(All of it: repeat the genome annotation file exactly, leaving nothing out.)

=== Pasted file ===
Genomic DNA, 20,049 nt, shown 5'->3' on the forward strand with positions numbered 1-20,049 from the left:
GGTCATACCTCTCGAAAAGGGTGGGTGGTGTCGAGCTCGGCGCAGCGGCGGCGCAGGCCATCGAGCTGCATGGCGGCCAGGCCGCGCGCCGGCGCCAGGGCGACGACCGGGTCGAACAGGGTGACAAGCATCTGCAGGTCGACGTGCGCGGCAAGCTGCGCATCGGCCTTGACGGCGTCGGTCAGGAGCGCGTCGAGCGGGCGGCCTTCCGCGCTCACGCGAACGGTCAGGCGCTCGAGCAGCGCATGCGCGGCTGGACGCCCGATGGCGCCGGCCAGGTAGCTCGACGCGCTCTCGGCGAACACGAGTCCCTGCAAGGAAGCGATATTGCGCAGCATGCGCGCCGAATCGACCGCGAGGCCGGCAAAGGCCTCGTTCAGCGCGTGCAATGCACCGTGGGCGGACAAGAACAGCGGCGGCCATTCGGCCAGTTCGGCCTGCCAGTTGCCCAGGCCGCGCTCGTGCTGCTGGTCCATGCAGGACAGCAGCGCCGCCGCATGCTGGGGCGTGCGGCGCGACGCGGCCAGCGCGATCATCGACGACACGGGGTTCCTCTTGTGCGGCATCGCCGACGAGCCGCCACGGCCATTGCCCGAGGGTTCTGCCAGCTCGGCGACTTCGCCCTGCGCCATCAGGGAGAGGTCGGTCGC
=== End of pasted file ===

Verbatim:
Genomic DNA, 20,049 nt, shown 5'->3' on the forward strand with positions numbered 1-20,049 from the left:
GGTCATACCTCTCGAAAAGGGTGGGTGGTGTCGAGCTCGGCGCAGCGGCGGCGCAGGCCATCGAGCTGCATGGCGGCCAGGCCGCGCGCCGGCGCCAGGGCGACGACCGGGTCGAACAGGGTGACAAGCATCTGCAGGTCGACGTGCGCGGCAAGCTGCGCATCGGCCTTGACGGCGTCGGTCAGGAGCGCGTCGAGCGGGCGGCCTTCCGCGCTCACGCGAACGGTCAGGCGCTCGAGCAGCGCATGCGCGGCTGGACGCCCGATGGCGCCGGCCAGGTAGCTCGACGCGCTCTCGGCGAACACGAGTCCCTGCAAGGAAGCGATATTGCGCAGCATGCGCGCCGAATCGACCGCGAGGCCGGCAAAGGCCTCGTTCAGCGCGTGCAATGCACCGTGGGCGGACAAGAACAGCGGCGGCCATTCGGCCAGTTCGGCCTGCCAGTTGCCCAGGCCGCGCTCGTGCTGCTGGTCCATGCAGGACAGCAGCGCCGCCGCATGCTGGGGCGTGCGGCGCGACGCGGCCAGCGCGATCATCGACGACACGGGGTTCCTCTTGTGCGGCATCGCCGACGAGCCGCCACGGCCATTGCCCGAGGGTTCTGCCAGCTCGGCGACTTCGCCCTGCGCCATCAGGGAGAGGTCGGTCGC